My first ever trip abroad was to Bhopal in India, to visit relatives. I was 21 years old, skinny, long-haired and ready for adventures. I travelled alone and by the time I returned home, three months later, I was a changed man.

Creativity and innovative thought have been essential tools for the flourishing of human culture and civilisation. But originality, imagination and pioneering cultural products require serious effort and hard work. So why not simply copy others or just buy the signs of sophistication.

The word destination has a polysemic power which invites thoughts from distant domains. In an ordinary sense it is a place one has to reach. But destination as metaphor packs layers of meaning.

As the years passed, my connection to God diminished as I was exposed to a dogmatic, rigid and fear-inducing Islam. At my daily madrasa lessons I learned how to read and recite Arabic, but not to understand it, a peculiarity of South Asian culture I was to learn later in life.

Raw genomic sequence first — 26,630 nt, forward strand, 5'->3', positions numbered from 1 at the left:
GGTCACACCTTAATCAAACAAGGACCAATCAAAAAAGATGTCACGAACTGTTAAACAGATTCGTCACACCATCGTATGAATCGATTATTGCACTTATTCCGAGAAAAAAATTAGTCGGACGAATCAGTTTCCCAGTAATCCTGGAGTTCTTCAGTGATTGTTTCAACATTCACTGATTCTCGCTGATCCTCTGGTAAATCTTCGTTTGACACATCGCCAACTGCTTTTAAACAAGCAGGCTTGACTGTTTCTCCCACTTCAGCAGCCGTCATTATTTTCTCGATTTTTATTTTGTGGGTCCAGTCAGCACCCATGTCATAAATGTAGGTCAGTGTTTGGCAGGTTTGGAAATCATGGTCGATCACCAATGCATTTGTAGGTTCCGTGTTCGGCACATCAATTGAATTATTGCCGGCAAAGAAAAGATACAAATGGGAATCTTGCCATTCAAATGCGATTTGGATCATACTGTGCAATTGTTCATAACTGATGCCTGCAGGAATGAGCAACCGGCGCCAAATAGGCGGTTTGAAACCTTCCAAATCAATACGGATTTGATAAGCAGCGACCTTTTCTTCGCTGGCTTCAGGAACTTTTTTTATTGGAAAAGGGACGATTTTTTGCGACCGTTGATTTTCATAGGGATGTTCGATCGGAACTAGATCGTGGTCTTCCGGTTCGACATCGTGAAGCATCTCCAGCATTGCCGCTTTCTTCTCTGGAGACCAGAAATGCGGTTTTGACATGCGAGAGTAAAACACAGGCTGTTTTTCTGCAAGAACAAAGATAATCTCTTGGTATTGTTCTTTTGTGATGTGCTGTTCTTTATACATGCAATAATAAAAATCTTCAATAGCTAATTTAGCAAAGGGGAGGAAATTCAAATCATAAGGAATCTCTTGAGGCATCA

Although the Western imagination tended to locate the strangest and most improbable marvels in India and points further east, the Arab lands provided enough of the marvellous and the strangeness for medieval European pilgrims, traders, adventurers and spies to be going on with.

During August 2020, a rubber boat packed with forty-five African migrants sank into the Mediterranean Sea shortly after setting off from Libya on its way to Europe. On board, was a young Sudanese poet, Abdel Wahab Yousif, twenty-nine years of age, known affectionately amongst the young generation of African poetry fans as Latinos.